(BBC) – Exciting a specific part of the brain with electromagnetic pulses could boost our ability to remember certain facts, a study in Science suggests. The US trials involving 16 volunteers found they made 30% fewer mistakes in memory tests after the procedure. Scientists are now investigating whether the technique could help people with memory disorders and reduce memory loss in later life. Independent researchers describe the method as “ingenious”.
(New York Times) – Clayton D. Lockett, the prisoner whose prolonged writhing during his execution on April 29 led Oklahoma to suspend executions and caused national questioning of lethal injection methods, was killed by the injected drugs and not by a heart attack as state officials originally announced, according to a state-commissioned autopsy report released Thursday.
(The Telegraph) – Most cancers cannot be cured and scientists should give up trying and, instead, look for ways to manage the disease, the director of the Centre for Evolution and Cancer at The Institute of Cancer Research, has claimed. Professor Mel Greaves, an expert in childhood leukaemia, said developing more advanced cures would only lead to cancer cells becoming more resistant to treatment. He believes that scientists should focus on prevention, such as giving aspirin to all over 50s to stop the onset of stomach cancer, and stalling the disease once it has emerged.
(CNN) – The Medical Board of California, and eventually the Drug Enforcement Administration, were called to investigate. That investigation resulted in a laundry list of charges against Diaz including the over-prescription of narcotics, prescribing narcotics when there was no medical need, and illegal distribution of a narcotic to a person under the age of 21. According to the DEA, there were a dozen overdose deaths associated with Diaz. Twenty-seven-year-old Adam Montgomery was one of them.
(BBC) – Senegal’s health ministry has confirmed a first case of Ebola, making it the fifth West African country to be affected by the outbreak. Health Minister Awa Marie Coll Seck told reporters on Friday that a young man from Guinea was confirmed to have contracted the virus. The man was immediately placed in quarantine, she added. The current outbreak, which began in Guinea, has killed more than 1,500 people across the region.
(The Guardian) – In the evening gloom of their dirt courtyard, Raj Beti and her six daughters are growing desperate. They last answered nature’s call 13 hours ago, but it’s not yet dark enough to venture into the fields. For generations, most of the 750 families in Katra, in Uttar Pradesh, northern India, have lived without toilets. They’ve grown used to holding their bladders and bowels, being stalked by wild boars and hyenas and, during the rainy season, watching out for snakes.
(Health Canal) – Researchers from Wageningen UR, together with colleagues from the University of Leiden, Eindhoven University of Technology and Radboud University Nijmegen, have successfully developed an artificial virus. This virus can potentially be used for the delivery of new generations of pharmaceuticals, consisting of large biomolecules, by ‘packaging’ them in a natural fashion and delivering them to diseased cells. The artificial virus was designed according to new theoretical insights into how viruses operate and offers prospects for the delivery of pharmaceuticals, write the researchers in the latest online edition of Nature Nanotechnology.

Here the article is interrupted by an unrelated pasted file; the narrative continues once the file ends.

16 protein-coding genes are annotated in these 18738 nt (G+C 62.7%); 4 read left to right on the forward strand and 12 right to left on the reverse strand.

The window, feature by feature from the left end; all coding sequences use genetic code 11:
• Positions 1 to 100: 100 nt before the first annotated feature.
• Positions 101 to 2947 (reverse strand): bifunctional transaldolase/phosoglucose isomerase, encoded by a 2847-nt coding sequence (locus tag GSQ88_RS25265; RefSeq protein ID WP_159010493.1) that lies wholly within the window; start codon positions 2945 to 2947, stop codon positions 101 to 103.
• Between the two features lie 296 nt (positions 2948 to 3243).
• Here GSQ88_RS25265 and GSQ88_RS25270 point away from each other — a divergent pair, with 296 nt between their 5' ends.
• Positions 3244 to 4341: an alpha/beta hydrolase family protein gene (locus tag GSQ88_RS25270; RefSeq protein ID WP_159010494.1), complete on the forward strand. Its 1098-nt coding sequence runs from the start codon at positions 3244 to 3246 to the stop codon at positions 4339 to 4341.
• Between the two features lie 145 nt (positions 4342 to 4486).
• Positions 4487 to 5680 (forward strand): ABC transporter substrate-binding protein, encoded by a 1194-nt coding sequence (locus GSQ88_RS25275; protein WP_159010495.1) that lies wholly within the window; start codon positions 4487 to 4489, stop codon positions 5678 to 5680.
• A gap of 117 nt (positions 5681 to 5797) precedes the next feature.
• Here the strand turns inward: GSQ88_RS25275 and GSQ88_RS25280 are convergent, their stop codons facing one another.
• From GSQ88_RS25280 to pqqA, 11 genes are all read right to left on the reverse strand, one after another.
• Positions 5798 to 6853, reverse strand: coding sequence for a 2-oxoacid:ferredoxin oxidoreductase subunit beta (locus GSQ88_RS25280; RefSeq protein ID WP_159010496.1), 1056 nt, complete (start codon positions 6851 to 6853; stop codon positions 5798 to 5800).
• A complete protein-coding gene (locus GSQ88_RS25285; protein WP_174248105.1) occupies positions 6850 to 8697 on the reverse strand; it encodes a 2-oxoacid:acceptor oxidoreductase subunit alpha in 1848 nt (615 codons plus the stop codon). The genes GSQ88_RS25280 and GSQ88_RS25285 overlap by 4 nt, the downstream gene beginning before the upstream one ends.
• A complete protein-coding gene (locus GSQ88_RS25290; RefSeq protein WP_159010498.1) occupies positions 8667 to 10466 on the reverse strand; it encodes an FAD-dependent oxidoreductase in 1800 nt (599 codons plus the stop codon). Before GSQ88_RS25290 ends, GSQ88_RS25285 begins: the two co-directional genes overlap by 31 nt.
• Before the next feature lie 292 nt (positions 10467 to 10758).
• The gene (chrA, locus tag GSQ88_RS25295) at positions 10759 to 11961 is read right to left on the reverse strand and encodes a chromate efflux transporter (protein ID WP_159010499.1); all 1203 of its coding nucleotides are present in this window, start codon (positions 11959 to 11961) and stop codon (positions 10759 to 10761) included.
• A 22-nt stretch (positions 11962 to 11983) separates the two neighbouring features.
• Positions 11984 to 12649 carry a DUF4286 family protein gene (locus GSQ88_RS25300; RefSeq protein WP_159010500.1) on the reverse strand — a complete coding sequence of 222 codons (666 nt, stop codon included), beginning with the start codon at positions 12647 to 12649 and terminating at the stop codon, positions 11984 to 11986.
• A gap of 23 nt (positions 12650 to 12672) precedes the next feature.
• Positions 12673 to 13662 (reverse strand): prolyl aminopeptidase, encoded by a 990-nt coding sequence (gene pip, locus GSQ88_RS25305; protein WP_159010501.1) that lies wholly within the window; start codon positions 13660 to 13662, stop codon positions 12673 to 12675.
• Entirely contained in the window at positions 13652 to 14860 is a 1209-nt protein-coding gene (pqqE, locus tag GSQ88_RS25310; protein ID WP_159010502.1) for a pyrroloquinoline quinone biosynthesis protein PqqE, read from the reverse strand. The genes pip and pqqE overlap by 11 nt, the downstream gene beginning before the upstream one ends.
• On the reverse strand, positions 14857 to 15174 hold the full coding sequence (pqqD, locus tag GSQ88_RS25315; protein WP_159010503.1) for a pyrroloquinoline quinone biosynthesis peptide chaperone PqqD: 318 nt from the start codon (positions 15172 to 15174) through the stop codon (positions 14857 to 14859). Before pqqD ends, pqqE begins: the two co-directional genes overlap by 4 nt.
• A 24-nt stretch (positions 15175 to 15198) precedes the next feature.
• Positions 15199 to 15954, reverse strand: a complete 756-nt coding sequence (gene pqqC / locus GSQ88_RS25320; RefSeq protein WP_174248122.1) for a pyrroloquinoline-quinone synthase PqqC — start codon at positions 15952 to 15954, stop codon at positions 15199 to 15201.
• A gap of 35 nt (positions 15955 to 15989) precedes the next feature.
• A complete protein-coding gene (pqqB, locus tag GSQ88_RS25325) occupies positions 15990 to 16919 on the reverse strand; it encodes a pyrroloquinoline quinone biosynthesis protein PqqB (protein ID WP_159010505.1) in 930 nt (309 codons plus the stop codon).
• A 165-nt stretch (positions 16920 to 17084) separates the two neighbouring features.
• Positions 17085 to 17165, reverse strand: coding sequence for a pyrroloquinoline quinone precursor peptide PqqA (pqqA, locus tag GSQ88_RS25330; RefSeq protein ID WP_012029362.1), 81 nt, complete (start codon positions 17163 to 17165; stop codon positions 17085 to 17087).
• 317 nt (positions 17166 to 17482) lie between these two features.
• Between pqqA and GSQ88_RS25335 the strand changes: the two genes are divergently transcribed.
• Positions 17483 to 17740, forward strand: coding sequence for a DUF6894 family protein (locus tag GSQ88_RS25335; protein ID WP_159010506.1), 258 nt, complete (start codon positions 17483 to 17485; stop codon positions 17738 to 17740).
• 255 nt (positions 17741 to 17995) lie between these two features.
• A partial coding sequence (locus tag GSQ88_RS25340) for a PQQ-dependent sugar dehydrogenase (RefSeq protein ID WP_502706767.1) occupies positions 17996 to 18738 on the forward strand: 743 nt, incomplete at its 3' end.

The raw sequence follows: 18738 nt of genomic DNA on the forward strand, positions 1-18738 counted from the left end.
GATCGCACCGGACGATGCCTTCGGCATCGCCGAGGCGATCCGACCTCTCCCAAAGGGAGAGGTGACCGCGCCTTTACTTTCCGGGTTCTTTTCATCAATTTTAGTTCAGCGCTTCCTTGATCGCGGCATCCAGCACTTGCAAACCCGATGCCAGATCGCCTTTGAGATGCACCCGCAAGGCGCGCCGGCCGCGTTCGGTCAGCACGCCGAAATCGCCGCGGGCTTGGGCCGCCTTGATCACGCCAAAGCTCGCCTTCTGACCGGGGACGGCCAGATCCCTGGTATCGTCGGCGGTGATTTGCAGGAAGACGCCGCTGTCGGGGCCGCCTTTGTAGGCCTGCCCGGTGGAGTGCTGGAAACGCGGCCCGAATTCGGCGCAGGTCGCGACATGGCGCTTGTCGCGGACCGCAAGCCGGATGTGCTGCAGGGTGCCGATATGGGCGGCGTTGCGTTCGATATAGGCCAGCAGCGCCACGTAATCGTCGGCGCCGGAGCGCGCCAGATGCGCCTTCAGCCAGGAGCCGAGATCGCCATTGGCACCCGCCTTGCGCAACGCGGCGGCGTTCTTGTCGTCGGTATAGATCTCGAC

(The Japan Times) – A Japanese team plans to launch a clinical study in which stem cells contained in umbilical cord blood will be administered to newborns with encephalopathy to prevent severe complications like brain paralysis from occurring. The Health, Labor and Welfare Ministry recently approved the study, to be led by Osaka City University Prof. Haruo Shintaku, it was learned Wednesday. The study, which may start as early as November, will cover newborns with encephalopathy caused by a lack of oxygen during labor.
(New Indian Express) – And now, she has released her latest book Baby Makers: The Story of Indian Surrogacy, tracing the role surrogacy plays, evolving from being a secretive and socially unacceptable procedure to becoming a multi-million dollar industry today. She states, “Couples from all over the world come to India to have their IVF procedure done and have the embryos planted in Indian surrogates. Surrogacy also has spin off industries like trade in other human genetic materials like eggs and sperm and even embryos.”
(ABC.net) – Japanese national Mitsutoki Shigeta used his sperm to have the children with 11 surrogate mothers. He said his motives were pure and all he wanted was a large family. Most of the children are now in the care of Thai authorities but with Mr Shigeta not breaking any law, the ABC has been told it is likely he will be able to take them from the country. Thailand’s assistant national police chief, Korkiat Wongvorachat, says Mr Shigeta has no criminal record and has not broken any laws, but will need a court order to get sole custody of the children.
(CNBC) – Soon after the first surrogate mother from this remote village gave birth, neighbors noticed her new car and conspicuous home renovations, sending ripples of envy through the wooden houses beside rice paddies and tamarind groves. “There was a lot of excitement, and many people were jealous,” said Thongchan Inchan, 50, a shopkeeper here. In the two years since, carrying babies for foreigners, mainly couples from wealthier Asian nations, quickly became a lucrative cottage industry in the farming communities around Pak Ok, a six-hour drive from Bangkok.